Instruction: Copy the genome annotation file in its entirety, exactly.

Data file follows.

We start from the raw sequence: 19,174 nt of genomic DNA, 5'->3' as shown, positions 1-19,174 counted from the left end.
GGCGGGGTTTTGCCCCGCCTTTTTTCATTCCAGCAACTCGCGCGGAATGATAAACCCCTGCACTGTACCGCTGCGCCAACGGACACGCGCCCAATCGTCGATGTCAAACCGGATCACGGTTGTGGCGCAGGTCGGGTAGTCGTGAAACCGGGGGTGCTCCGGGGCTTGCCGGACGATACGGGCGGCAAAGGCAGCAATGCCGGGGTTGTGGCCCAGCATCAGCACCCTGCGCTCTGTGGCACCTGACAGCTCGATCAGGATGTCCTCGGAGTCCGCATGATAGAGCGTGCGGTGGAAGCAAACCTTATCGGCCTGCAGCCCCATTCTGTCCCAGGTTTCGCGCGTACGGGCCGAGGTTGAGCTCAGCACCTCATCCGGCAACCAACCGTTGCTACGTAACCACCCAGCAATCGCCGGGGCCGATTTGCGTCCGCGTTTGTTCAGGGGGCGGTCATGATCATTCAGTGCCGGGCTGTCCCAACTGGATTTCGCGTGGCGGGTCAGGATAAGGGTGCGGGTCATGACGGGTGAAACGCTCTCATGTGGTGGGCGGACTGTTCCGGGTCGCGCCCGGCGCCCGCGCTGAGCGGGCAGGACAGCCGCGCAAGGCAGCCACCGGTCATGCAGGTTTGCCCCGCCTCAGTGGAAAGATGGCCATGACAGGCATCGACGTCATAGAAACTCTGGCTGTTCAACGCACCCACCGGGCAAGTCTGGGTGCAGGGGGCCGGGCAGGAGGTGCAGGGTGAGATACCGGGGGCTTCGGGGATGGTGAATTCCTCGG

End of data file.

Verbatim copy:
We start from the raw sequence: 19,174 nt of genomic DNA, 5'->3' as shown, positions 1-19,174 counted from the left end.
GGCGGGGTTTTGCCCCGCCTTTTTTCATTCCAGCAACTCGCGCGGAATGATAAACCCCTGCACTGTACCGCTGCGCCAACGGACACGCGCCCAATCGTCGATGTCAAACCGGATCACGGTTGTGGCGCAGGTCGGGTAGTCGTGAAACCGGGGGTGCTCCGGGGCTTGCCGGACGATACGGGCGGCAAAGGCAGCAATGCCGGGGTTGTGGCCCAGCATCAGCACCCTGCGCTCTGTGGCACCTGACAGCTCGATCAGGATGTCCTCGGAGTCCGCATGATAGAGCGTGCGGTGGAAGCAAACCTTATCGGCCTGCAGCCCCATTCTGTCCCAGGTTTCGCGCGTACGGGCCGAGGTTGAGCTCAGCACCTCATCCGGCAACCAACCGTTGCTACGTAACCACCCAGCAATCGCCGGGGCCGATTTGCGTCCGCGTTTGTTCAGGGGGCGGTCATGATCATTCAGTGCCGGGCTGTCCCAACTGGATTTCGCGTGGCGGGTCAGGATAAGGGTGCGGGTCATGACGGGTGAAACGCTCTCATGTGGTGGGCGGACTGTTCCGGGTCGCGCCCGGCGCCCGCGCTGAGCGGGCAGGACAGCCGCGCAAGGCAGCCACCGGTCATGCAGGTTTGCCCCGCCTCAGTGGAAAGATGGCCATGACAGGCATCGACGTCATAGAAACTCTGGCTGTTCAACGCACCCACCGGGCAAGTCTGGGTGCAGGGGGCCGGGCAGGAGGTGCAGGGTGAGATACCGGGGGCTTCGGGGATGGTGAATTCCTCGG